In the past few decades, there has been a surge of international interest in the role of the arts and culture in healthcare, public health and health promotion, on an individual and community level. However, the vast majority of research studies have focused on the effects of targeted, time-limited arts interventions on particular patient groups. Yet, much of the arts and cultural engagement across the UK is not confined to specific interventions but involves a more general, ubiquitous participation that can be harder to measure through experimental studies. A select number of public health studies have found associations between cultural participation (including attending concerts, museums and galleries) and self-reported health, as well as inverse associations between cultural participation and mortality risk. However, important questions remain, and to date, there have been no large-scale public health studies examining the impact of the arts in the UK.
This project is led by the Centre for Performance Science, an internationally distinctive partnership of the Royal College of Music and Imperial College London, with an extensive track record in arts, health and social research. It explores the effect of (i) activities that involve actively ‘doing’ (e.g. music, dance, art, photography and drama) and (ii) activities that require physical attendance (e.g. attending concerts, monuments, museums, galleries, cinemas, heritage archives and theatre); (iii) ‘home-based’ activities (e.g. listening to the radio, watching TV, reading, storytelling, using arts-based apps, digital arts experiences, online music co-production). Our research questions identify the impact of the arts and culture on individual, social and economic measures of health and wellbeing, as well as explore how associations vary between different socioeconomic, geographical and ethnic populations within the UK.
To explore these questions, the project is organised into four work packages. Work package 1 will involve assessing existing data including undertaking a meta-analysis of previous studies and exploring a UK cohort study that includes some questions on the arts. However, recognising the limited data currently available, work packages 2 and 3 are based on a large-scale national survey to be carried out during our study. Open to all adults in the UK, the survey will target the general population as well as participants diagnosed with one of four major health conditions facing the UK: mental health, cancer, cardiovascular disease and chronic respiratory diseases. These conditions have all previously been researched in smaller arts-in-health intervention studies but not at a public health level, and their inclusion will facilitate understanding of the relationships between culture and the individual, social and economic facets of health and wellbeing. A total of 25,000 participants will be recruited to complete an anonymous online questionnaire consisting of demographic questions, validated psychological scales and economic metrics, assessments of arts and cultural participation and self-reporting of health. Work package 2 will explore the questions with a cross-sectional analysis of these data with nested case-control studies; work package 3 will monitor a sub-section of the sample as a cohort for the following year with 6-monthly updates to track longitudinal change in arts engagement. Recognising the complexity of cultural engagement and health, work package 4 will add context to the survey data, with a sub-sample of survey participants taking part in qualitative telephone interviews to explore motivations for, and experiences of, arts engagement across the UK and how this is reported to intersect with health behaviours, perceptions and outcomes.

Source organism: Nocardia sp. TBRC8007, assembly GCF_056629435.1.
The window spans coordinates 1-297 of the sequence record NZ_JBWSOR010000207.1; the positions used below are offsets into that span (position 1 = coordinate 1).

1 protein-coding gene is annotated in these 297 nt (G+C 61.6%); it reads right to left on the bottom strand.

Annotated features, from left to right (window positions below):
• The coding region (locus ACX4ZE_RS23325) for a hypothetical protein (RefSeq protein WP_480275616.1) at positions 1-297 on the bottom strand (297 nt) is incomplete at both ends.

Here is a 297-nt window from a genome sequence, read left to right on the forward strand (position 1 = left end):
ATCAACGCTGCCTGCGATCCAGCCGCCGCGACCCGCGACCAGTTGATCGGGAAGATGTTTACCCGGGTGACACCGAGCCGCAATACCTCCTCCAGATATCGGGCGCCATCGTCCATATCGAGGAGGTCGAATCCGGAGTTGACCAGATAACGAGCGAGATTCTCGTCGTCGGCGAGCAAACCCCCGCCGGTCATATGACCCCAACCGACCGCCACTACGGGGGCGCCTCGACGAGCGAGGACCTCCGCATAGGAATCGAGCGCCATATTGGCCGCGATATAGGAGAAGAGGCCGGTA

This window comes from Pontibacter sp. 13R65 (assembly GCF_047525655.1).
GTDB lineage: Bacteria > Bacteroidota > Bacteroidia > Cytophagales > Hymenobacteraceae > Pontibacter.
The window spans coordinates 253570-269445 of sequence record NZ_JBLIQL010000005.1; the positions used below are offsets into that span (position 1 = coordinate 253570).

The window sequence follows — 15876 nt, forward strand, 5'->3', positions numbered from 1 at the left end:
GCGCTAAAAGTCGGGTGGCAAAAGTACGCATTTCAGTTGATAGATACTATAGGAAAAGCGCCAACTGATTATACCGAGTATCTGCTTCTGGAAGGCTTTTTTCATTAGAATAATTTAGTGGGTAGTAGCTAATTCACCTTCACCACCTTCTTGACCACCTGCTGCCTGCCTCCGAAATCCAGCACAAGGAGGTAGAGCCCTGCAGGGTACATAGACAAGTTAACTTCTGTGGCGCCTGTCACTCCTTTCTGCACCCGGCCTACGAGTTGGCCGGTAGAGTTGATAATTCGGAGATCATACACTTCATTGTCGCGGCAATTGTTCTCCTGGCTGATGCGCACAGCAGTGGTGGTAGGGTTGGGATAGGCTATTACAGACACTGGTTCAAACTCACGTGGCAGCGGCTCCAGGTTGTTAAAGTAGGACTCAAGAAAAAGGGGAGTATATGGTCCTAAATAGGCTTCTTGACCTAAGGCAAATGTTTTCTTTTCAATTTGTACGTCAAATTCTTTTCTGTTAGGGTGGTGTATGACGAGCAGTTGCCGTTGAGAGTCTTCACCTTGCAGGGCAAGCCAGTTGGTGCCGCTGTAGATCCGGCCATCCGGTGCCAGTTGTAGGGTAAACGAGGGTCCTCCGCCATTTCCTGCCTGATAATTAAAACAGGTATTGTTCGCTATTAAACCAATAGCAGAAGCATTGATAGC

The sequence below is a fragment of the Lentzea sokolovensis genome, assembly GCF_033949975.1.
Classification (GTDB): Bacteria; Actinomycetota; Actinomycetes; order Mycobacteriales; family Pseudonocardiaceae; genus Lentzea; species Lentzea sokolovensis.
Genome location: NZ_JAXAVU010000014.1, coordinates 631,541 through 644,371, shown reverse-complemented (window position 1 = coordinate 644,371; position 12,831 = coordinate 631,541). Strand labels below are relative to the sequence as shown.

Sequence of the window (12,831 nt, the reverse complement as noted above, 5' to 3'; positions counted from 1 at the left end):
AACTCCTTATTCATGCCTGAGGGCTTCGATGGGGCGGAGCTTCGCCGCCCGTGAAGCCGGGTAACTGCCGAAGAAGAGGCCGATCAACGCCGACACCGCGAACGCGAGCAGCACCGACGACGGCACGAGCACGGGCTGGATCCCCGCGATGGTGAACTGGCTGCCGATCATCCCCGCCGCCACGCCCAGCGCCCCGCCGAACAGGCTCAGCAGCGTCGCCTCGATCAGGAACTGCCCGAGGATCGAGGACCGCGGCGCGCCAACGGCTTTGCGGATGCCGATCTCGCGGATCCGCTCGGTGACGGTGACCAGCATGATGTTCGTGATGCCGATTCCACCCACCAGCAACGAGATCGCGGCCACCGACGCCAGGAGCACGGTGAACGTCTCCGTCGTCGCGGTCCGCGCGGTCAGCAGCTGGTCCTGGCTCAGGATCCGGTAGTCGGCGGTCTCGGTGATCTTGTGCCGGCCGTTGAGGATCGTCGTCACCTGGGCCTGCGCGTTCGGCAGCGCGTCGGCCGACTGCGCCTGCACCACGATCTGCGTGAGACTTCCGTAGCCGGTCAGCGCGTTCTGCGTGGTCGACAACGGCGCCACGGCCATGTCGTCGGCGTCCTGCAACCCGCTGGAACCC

Through the extensive epidemiology methods proposed, an ambitious sample size and nested qualitative data, the findings promise to redefine the value of the arts and culture for public health in the UK.